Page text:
As a parent, I completely agree with your position in ensuring a high-quality standard is met in the classroom (and this is what I expect from my own childrens’ schools), however we must be mindful of the highly diverse and dynamic cohort of people who are studying to be educators. There are people like me, who are quite strong in literacy who will struggle in numeracy. There are those who are fresh out of high school and those who aren’t. I know of several peers who have multiple degrees and lecture in Maths and Sciences in tertiary institutions overseas, but will take much longer to achieve the literacy component due to the language barrier (to be clear, they are fluent in oral and written communication but will struggle in more technical writing skills).

        So in sum, yes, graduates must be literate and must be confident with every day numeracy. However, converting improper fractions to a mixed number or finding ‘x’ in an incomplete Venn diagram isn’t something I will ever deal with in my English/HaSS career. And choosing an alternate heading for an opinion-piece text or summarising a point of view in a persuasion piece isn’t going to be common for a Maths teacher.

        The intent for these test are great, but I think it does miss the mark and automatically disadvantages a proportion of really knowledgeable people. Also we can’t predict what to study – as this article states (and one of the most frustrating parts for me), is there is actually not a clear-cut way to know if you will pass. It IS based on skill, but there will be a section of people who will fail due to the ‘bad luck’ of the proportion changing. I’m not sure if this is the best way. Do you?

        Just some food for thought.

      • My daughter has just received her results for the LANTITE test and passed the literacy test. She failed the numeracy test and was absolutely gutted so say the least. I have watched her study and complete all the assignments with high distinctions. She will not be teaching maths at all. I asked her about the numeracy test and was told anyone studying maths would pass it with no problems. But for me it was very hard as I am concentrating on doing the best in the subjects I want to teach. She will be sitting the test again and hopefully will get a better result.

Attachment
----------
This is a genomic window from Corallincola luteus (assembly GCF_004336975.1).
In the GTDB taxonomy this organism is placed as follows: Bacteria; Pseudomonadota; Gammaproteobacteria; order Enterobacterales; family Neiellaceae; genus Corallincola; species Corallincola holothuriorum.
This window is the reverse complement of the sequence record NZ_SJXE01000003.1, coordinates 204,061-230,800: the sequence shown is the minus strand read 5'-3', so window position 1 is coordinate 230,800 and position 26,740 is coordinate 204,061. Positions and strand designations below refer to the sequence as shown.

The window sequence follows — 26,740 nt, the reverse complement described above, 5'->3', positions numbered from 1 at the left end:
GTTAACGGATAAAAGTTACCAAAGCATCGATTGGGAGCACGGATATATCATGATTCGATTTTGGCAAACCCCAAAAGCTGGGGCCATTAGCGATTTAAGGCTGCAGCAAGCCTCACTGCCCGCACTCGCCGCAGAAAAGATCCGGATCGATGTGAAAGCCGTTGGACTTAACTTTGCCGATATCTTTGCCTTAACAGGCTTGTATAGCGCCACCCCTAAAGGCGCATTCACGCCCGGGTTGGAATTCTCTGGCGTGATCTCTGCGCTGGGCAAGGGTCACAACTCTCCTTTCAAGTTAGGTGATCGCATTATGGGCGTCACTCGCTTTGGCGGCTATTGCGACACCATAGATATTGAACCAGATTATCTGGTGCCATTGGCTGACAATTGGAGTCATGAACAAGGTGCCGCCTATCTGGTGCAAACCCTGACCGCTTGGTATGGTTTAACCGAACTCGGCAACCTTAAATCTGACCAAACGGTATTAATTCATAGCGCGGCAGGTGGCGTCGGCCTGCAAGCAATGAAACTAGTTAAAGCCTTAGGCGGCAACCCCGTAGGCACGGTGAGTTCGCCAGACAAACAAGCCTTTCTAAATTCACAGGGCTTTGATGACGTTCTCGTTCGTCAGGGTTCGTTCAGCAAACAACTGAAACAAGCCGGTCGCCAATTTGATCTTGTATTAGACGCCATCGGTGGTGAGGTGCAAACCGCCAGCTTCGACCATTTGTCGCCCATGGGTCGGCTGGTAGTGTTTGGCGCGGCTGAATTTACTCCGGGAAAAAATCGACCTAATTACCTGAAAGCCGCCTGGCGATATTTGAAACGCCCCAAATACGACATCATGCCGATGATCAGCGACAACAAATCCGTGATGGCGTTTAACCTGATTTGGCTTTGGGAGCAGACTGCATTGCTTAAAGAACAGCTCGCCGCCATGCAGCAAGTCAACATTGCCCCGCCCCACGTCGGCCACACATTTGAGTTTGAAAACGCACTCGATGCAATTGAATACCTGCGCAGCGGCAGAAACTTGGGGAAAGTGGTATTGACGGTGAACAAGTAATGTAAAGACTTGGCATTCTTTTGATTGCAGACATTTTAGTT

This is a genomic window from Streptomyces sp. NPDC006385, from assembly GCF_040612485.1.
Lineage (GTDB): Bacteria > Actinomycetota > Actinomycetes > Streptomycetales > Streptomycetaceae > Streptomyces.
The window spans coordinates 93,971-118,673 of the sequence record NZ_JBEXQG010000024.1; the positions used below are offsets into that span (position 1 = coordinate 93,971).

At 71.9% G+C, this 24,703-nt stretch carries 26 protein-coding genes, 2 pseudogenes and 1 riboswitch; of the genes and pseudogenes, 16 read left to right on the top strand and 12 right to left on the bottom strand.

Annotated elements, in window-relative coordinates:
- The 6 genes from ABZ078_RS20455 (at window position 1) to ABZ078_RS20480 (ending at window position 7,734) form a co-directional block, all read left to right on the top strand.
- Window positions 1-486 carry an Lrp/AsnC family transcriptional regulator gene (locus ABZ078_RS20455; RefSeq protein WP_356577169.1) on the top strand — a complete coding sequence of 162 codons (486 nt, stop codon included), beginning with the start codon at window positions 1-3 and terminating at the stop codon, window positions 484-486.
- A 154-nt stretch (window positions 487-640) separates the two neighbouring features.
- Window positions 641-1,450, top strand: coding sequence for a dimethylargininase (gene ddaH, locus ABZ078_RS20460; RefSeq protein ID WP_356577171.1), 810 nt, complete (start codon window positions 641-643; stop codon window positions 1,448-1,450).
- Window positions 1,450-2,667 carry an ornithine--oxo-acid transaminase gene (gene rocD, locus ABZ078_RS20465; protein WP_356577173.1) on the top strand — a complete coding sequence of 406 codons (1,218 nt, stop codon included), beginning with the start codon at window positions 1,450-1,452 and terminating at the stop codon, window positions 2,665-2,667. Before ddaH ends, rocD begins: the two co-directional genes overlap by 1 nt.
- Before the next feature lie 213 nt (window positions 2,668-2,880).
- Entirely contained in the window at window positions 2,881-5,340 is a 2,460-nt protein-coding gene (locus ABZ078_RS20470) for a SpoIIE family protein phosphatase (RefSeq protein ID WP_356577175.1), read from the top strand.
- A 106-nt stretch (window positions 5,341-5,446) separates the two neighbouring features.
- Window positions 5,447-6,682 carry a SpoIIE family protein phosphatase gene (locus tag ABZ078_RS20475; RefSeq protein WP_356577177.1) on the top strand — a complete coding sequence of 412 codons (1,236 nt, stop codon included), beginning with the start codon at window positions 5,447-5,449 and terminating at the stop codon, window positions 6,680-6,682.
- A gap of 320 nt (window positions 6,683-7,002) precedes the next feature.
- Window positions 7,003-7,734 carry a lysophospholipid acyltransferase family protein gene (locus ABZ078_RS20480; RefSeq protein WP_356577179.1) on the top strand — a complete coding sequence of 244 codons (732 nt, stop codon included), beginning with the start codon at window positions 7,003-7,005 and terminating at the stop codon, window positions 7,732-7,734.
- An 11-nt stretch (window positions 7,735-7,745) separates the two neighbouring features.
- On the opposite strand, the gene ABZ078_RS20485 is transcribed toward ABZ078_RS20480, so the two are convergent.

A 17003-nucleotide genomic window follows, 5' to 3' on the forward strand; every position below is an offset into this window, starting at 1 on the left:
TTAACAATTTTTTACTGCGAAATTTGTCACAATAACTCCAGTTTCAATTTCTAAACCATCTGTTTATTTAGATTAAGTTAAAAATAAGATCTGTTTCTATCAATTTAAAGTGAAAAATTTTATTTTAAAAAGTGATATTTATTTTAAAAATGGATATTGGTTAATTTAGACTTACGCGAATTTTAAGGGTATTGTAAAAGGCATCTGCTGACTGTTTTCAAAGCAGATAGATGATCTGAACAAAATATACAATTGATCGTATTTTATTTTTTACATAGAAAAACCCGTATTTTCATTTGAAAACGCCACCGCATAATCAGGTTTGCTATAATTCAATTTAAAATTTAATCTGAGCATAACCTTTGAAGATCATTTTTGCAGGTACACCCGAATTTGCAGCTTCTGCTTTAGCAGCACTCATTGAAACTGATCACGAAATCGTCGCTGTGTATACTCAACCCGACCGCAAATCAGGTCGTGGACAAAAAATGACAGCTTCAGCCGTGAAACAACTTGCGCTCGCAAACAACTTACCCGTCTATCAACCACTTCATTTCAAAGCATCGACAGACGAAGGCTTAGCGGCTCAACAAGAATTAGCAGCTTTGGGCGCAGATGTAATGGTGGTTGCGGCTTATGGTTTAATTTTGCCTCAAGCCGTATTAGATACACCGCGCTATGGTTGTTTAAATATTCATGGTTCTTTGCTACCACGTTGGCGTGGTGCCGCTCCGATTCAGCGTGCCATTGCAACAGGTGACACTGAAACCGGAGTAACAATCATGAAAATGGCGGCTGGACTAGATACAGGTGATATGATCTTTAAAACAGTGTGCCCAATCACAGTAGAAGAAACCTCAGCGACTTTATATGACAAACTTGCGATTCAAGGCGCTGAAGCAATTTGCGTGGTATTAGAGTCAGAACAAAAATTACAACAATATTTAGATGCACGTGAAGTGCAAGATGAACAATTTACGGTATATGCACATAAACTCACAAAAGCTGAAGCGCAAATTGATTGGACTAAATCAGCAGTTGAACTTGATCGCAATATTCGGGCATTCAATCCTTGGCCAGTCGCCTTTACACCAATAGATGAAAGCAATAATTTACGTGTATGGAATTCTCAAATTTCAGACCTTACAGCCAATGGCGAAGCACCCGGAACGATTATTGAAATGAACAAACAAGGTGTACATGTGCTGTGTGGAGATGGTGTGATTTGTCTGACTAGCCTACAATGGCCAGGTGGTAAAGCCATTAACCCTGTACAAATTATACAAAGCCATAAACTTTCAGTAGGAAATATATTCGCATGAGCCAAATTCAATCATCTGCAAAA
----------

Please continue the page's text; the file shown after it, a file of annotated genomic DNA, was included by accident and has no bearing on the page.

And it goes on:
Can you please tell me if you are studying English and Drama is she expected to teach maths ? So long as you have a basic understanding of maths is this not accepted. Especially if this is not your chosen subject.
        I am 60 years of age and I have a basic understanding of maths, but to give me a test I probably would fail miserably.
        So is she supposed to teach chemistry, physics, science, languages as well to become a high school teacher. She has a great love of teaching students from lower socioeconomic situations and has received very good feedback from her mentors.I feel her as if she fails the next numeracy test that will be the end of her teaching degree. Then having to pay back the hex bill on top of that with nothing to show for her 4 years of study.
        There probably will be a lot of mistakes in writing this as I am sure you will see.

      • Perhaps there is too much being crammed into the school syllabus? Perhaps the universities are teaching the wrong thing. Perhaps the teaching standards need to be looked at all the way up the line to the university teachers and those who set the university syllabus/standards! You can’t blame the student if the University cant get it right …